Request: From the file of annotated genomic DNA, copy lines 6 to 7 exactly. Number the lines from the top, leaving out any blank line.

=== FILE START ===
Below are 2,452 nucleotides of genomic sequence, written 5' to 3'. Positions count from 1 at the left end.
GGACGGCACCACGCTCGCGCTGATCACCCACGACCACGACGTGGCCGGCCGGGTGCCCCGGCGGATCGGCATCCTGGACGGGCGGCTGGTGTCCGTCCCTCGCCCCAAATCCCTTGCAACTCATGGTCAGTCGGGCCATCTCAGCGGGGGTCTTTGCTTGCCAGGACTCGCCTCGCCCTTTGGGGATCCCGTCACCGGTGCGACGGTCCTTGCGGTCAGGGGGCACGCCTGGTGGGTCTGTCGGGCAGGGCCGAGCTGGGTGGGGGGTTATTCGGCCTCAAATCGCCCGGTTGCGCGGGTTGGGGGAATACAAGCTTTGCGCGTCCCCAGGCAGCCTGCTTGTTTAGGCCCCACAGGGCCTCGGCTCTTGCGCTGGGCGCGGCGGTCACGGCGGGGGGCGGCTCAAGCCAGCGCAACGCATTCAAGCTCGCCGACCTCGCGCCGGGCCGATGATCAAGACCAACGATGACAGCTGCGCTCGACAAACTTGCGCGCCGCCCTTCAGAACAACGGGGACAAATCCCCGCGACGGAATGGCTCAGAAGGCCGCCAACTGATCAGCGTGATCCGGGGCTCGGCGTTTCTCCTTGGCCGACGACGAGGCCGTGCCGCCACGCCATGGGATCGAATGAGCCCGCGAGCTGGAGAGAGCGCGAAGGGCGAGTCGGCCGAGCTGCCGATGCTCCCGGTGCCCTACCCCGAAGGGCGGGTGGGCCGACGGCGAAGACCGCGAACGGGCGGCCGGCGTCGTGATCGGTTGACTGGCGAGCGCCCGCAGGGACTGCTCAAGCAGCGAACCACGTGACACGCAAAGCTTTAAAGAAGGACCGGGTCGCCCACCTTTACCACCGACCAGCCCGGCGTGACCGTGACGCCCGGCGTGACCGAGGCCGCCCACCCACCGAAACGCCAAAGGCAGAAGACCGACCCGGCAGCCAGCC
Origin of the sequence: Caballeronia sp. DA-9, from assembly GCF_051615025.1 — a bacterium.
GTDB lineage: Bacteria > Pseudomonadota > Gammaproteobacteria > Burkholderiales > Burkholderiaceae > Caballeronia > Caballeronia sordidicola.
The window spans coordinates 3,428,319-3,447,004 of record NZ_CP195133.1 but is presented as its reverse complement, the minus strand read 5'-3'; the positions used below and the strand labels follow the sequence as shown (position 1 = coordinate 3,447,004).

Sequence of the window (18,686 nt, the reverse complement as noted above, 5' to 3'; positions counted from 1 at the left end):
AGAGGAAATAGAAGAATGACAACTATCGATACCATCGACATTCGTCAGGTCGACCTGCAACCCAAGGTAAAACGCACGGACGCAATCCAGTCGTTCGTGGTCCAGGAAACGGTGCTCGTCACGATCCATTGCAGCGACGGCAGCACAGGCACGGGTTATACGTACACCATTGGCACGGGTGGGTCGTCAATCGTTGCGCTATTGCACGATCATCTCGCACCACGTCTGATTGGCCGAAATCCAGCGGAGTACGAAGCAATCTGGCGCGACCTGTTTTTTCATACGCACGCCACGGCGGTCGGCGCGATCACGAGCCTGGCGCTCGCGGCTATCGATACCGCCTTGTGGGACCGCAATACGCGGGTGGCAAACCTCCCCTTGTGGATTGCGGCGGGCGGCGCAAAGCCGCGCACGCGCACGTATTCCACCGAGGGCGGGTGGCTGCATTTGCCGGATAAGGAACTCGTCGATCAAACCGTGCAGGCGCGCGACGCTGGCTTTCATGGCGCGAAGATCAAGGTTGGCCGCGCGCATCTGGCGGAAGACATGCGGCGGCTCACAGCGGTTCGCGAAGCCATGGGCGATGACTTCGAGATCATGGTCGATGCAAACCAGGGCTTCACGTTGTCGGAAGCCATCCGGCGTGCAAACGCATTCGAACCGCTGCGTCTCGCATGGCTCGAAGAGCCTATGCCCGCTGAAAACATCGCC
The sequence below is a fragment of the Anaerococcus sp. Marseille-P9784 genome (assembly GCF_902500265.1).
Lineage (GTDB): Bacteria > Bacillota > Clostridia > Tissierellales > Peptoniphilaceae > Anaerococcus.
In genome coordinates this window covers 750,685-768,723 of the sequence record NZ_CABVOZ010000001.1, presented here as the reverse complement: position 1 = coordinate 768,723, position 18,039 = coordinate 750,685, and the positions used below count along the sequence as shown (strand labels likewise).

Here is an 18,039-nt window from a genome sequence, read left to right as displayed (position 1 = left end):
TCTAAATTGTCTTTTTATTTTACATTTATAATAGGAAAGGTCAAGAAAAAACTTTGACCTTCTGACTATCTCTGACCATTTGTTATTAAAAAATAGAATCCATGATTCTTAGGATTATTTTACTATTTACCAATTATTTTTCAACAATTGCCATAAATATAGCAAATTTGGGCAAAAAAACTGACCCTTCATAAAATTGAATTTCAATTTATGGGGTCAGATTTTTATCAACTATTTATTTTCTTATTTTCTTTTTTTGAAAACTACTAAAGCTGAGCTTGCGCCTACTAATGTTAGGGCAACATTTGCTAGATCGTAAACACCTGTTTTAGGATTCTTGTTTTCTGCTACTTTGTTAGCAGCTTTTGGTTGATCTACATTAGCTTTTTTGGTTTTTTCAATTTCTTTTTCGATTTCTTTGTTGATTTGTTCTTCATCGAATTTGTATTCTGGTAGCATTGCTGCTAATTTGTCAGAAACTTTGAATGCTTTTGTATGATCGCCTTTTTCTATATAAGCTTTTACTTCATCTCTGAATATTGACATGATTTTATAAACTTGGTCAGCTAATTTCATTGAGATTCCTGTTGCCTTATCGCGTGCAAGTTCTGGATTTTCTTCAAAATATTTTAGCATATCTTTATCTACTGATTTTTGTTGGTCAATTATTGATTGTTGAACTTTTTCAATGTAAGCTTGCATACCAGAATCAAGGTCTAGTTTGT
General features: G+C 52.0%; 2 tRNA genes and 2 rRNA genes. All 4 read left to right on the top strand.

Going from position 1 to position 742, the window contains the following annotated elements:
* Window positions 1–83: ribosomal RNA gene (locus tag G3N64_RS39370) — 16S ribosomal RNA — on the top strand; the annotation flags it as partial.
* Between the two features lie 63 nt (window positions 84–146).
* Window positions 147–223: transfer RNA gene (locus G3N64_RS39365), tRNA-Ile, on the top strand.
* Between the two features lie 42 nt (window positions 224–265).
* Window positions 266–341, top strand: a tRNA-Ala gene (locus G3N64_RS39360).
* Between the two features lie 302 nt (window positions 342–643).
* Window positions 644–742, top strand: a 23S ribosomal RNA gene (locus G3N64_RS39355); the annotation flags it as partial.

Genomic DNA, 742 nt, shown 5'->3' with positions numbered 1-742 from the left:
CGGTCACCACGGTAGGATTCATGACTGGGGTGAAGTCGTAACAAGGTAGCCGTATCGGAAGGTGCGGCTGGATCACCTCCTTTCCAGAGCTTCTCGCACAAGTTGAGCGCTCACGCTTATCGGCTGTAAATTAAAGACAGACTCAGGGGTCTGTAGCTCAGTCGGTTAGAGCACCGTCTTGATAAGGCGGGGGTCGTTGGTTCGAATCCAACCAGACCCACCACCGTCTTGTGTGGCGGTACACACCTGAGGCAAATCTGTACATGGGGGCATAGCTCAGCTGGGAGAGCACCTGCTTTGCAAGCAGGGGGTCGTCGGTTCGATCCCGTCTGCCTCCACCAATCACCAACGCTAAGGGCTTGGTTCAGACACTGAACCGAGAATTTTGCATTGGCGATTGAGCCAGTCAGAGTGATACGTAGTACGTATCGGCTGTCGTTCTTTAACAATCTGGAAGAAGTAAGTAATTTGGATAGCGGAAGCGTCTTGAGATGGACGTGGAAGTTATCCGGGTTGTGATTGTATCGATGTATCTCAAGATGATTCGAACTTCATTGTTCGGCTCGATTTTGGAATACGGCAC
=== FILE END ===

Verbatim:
Sequence of the window (18,686 nt, the reverse complement as noted above, 5' to 3'; positions counted from 1 at the left end):
AGAGGAAATAGAAGAATGACAACTATCGATACCATCGACATTCGTCAGGTCGACCTGCAACCCAAGGTAAAACGCACGGACGCAATCCAGTCGTTCGTGGTCCAGGAAACGGTGCTCGTCACGATCCATTGCAGCGACGGCAGCACAGGCACGGGTTATACGTACACCATTGGCACGGGTGGGTCGTCAATCGTTGCGCTATTGCACGATCATCTCGCACCACGTCTGATTGGCCGAAATCCAGCGGAGTACGAAGCAATCTGGCGCGACCTGTTTTTTCATACGCACGCCACGGCGGTCGGCGCGATCACGAGCCTGGCGCTCGCGGCTATCGATACCGCCTTGTGGGACCGCAATACGCGGGTGGCAAACCTCCCCTTGTGGATTGCGGCGGGCGGCGCAAAGCCGCGCACGCGCACGTATTCCACCGAGGGCGGGTGGCTGCATTTGCCGGATAAGGAACTCGTCGATCAAACCGTGCAGGCGCGCGACGCTGGCTTTCATGGCGCGAAGATCAAGGTTGGCCGCGCGCATCTGGCGGAAGACATGCGGCGGCTCACAGCGGTTCGCGAAGCCATGGGCGATGACTTCGAGATCATGGTCGATGCAAACCAGGGCTTCACGTTGTCGGAAGCCATCCGGCGTGCAAACGCATTCGAACCGCTGCGTCTCGCATGGCTCGAAGAGCCTATGCCCGCTGAAAACATCGCC